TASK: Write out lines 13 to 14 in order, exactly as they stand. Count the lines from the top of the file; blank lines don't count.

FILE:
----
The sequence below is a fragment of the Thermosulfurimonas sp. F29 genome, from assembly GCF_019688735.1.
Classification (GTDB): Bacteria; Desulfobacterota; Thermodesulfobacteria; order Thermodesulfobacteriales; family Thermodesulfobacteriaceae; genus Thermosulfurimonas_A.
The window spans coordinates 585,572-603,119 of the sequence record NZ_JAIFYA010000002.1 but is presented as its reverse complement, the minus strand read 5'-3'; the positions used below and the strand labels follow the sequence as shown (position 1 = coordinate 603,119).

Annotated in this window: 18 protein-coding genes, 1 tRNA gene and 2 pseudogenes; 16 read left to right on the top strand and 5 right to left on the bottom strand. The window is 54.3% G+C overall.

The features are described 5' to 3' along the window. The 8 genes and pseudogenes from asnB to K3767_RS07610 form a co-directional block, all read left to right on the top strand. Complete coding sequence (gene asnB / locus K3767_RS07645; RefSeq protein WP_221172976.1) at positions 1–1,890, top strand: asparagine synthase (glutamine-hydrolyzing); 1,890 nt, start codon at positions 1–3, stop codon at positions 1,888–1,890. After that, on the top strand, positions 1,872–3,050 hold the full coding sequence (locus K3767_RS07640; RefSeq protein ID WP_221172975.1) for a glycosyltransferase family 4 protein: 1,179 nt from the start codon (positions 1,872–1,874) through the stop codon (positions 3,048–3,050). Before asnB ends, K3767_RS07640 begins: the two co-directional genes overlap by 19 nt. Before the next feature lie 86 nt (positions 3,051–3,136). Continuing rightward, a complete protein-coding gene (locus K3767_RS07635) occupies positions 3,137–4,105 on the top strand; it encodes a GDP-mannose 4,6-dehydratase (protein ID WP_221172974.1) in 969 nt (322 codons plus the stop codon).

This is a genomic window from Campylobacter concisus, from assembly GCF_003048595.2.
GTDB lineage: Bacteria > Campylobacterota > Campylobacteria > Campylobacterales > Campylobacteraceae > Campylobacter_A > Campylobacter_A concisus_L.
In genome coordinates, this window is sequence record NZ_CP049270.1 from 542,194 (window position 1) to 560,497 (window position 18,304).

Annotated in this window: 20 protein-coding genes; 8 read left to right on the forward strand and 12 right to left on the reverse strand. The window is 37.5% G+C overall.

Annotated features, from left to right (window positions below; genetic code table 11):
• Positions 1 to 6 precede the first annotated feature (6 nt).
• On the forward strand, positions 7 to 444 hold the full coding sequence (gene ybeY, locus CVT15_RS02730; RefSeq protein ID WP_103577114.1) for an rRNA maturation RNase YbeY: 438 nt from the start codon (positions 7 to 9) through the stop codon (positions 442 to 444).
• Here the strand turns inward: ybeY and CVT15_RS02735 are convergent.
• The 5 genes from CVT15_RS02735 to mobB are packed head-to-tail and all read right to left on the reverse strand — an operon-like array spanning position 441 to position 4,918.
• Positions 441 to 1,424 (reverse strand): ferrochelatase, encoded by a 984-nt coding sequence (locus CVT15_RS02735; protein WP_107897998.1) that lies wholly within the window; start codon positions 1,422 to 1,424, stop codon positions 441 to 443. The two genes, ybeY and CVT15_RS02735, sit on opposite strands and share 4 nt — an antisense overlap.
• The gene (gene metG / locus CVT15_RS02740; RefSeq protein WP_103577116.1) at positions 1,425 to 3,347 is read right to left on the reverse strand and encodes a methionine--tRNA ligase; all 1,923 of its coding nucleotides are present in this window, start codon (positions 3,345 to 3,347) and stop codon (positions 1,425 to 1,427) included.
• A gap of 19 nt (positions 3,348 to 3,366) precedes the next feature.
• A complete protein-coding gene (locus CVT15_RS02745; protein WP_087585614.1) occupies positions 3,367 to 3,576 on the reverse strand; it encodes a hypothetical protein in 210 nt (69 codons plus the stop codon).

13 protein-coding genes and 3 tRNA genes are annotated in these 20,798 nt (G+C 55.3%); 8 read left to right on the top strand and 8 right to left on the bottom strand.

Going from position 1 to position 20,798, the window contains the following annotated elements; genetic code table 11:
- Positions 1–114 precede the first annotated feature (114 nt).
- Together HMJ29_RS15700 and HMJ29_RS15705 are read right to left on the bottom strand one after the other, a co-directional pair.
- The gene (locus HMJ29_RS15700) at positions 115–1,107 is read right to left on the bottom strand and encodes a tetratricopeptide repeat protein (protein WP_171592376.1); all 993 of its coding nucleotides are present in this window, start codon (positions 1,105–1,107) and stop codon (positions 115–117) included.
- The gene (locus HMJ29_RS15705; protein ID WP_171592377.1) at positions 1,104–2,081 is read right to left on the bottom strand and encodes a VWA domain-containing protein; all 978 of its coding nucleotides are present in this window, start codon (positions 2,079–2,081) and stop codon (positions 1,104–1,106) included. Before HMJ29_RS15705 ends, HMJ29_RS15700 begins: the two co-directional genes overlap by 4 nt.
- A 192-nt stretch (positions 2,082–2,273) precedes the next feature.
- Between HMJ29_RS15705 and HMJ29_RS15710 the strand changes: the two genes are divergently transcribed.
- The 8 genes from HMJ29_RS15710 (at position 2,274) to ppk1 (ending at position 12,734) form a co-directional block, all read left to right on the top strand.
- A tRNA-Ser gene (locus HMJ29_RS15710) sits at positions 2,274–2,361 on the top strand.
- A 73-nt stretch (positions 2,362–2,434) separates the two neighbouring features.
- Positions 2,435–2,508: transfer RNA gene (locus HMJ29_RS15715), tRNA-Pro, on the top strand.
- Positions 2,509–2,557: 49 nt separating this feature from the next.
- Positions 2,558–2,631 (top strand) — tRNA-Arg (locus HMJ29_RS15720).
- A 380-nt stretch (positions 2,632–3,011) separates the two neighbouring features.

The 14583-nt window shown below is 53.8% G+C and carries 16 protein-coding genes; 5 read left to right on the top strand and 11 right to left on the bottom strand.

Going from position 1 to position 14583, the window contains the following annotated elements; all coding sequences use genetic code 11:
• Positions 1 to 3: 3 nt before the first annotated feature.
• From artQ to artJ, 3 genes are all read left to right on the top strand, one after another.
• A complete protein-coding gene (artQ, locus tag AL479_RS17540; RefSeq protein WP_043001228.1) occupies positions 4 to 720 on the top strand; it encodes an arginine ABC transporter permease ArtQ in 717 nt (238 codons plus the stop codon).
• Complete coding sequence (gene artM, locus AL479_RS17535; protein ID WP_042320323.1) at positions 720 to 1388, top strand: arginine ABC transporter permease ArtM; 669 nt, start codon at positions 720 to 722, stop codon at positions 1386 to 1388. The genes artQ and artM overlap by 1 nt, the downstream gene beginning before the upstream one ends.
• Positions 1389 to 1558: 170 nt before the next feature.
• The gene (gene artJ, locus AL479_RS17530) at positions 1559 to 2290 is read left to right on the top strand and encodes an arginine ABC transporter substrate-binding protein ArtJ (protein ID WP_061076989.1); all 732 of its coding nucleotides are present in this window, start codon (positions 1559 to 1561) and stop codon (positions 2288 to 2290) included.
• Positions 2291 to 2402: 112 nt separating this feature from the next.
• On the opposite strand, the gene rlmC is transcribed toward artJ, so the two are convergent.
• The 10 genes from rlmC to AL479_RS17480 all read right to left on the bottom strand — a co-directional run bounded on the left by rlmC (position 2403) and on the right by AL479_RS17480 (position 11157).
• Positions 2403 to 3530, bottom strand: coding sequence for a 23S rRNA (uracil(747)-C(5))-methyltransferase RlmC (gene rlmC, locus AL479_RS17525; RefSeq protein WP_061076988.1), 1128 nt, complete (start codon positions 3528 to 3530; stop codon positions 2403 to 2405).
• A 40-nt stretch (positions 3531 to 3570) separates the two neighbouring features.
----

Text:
• Here the strand turns inward: ybeY and CVT15_RS02735 are convergent.
• The 5 genes from CVT15_RS02735 to mobB are packed head-to-tail and all read right to left on the reverse strand — an operon-like array spanning position 441 to position 4,918.